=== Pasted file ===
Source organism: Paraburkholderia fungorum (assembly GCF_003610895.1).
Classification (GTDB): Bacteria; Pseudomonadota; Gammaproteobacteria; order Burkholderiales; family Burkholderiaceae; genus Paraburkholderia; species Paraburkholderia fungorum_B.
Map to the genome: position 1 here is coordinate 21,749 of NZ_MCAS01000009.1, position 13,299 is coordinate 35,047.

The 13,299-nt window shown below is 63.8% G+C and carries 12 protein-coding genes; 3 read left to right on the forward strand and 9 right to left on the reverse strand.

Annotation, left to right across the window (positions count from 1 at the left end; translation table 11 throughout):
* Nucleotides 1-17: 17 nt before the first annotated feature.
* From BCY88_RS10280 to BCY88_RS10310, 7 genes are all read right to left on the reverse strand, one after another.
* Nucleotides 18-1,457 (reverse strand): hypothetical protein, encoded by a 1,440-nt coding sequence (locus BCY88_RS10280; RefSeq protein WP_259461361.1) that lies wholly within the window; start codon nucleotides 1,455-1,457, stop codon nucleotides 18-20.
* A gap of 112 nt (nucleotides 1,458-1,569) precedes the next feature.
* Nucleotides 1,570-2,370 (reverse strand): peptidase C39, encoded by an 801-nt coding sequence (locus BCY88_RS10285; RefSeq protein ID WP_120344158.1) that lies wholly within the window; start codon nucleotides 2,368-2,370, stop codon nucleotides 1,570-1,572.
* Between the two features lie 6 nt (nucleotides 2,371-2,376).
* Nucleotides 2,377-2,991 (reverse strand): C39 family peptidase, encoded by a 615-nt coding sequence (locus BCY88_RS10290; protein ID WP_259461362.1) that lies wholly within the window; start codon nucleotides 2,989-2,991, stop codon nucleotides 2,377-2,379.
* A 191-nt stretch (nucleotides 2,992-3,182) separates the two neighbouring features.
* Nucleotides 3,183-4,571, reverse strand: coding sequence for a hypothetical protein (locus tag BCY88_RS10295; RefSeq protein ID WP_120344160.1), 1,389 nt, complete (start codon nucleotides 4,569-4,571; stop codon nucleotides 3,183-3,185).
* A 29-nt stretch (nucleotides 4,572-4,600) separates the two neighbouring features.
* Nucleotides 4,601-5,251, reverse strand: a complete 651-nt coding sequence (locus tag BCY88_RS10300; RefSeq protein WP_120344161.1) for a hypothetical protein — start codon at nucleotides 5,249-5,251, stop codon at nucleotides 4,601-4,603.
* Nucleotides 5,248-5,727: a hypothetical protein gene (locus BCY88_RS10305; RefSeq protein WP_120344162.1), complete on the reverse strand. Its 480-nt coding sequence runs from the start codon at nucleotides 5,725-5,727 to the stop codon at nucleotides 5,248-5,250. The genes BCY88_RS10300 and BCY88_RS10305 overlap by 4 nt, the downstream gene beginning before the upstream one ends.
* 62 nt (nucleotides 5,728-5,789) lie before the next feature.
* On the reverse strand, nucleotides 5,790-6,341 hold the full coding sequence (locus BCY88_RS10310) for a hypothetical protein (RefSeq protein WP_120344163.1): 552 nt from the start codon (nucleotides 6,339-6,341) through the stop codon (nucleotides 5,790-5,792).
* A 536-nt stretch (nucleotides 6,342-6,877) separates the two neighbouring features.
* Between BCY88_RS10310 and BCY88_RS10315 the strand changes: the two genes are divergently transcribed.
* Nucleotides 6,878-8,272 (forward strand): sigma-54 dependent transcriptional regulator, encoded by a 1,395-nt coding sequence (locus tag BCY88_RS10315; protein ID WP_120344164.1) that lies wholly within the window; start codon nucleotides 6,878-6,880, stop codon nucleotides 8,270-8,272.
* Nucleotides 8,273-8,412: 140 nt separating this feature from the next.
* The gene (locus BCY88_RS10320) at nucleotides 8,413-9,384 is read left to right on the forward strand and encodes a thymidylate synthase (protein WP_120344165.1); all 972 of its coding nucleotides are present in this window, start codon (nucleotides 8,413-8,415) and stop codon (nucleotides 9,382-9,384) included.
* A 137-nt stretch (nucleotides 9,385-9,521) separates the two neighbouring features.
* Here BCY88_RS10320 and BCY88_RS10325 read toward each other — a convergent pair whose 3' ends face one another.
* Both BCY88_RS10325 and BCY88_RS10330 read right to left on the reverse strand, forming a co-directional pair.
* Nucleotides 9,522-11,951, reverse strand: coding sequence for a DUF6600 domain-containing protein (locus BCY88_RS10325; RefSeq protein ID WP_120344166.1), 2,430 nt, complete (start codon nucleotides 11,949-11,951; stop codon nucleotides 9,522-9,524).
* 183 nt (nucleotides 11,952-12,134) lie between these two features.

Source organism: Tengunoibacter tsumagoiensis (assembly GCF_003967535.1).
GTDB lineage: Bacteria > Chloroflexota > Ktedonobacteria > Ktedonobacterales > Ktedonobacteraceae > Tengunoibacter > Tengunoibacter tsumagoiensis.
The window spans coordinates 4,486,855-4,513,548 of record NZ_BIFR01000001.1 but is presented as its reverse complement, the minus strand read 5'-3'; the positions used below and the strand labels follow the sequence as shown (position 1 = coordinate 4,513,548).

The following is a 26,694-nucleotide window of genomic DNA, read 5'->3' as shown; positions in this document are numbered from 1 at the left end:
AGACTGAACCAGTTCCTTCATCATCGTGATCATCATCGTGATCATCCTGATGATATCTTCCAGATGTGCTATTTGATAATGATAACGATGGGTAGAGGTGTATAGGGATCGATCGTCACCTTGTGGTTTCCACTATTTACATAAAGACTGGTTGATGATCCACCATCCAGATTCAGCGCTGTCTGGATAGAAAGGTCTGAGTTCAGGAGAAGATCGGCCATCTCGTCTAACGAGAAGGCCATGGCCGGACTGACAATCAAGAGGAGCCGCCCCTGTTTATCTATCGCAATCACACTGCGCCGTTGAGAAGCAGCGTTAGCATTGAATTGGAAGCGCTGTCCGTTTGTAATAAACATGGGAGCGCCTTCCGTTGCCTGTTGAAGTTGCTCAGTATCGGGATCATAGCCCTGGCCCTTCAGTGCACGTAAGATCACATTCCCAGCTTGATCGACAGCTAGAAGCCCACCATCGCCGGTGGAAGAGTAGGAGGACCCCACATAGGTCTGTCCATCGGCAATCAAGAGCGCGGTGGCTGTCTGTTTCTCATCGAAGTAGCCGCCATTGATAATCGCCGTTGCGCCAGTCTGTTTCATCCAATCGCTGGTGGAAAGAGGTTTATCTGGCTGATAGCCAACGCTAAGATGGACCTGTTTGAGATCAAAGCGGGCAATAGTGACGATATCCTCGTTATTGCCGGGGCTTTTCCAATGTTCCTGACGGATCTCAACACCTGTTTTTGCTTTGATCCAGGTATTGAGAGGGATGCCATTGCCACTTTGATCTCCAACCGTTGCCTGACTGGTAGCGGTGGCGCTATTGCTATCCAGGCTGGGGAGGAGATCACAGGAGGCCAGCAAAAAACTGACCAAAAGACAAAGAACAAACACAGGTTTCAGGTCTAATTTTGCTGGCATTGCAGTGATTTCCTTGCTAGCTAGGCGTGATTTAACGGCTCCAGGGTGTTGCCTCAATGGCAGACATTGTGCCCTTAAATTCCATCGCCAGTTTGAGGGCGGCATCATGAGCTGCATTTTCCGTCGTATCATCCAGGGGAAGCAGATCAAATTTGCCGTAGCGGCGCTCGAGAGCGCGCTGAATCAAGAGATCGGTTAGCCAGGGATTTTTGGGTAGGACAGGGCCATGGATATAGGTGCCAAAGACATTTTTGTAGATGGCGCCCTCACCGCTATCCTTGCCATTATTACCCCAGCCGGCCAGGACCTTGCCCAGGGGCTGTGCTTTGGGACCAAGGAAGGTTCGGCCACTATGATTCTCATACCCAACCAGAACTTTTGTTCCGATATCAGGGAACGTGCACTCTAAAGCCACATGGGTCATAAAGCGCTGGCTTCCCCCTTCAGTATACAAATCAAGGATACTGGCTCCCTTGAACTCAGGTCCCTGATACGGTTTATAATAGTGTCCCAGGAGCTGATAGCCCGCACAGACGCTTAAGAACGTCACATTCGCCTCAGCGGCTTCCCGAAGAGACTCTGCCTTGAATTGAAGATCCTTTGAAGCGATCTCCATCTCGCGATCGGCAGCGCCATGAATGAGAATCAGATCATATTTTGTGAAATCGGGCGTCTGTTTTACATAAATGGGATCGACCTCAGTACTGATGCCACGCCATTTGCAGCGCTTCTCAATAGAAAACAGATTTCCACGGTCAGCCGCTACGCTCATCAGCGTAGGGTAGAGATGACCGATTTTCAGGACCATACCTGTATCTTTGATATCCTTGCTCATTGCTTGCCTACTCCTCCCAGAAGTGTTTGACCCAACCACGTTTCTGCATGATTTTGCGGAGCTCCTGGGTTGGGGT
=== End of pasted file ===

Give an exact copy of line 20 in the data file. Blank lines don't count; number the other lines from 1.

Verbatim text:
* A 536-nt stretch (nucleotides 6,342-6,877) separates the two neighbouring features.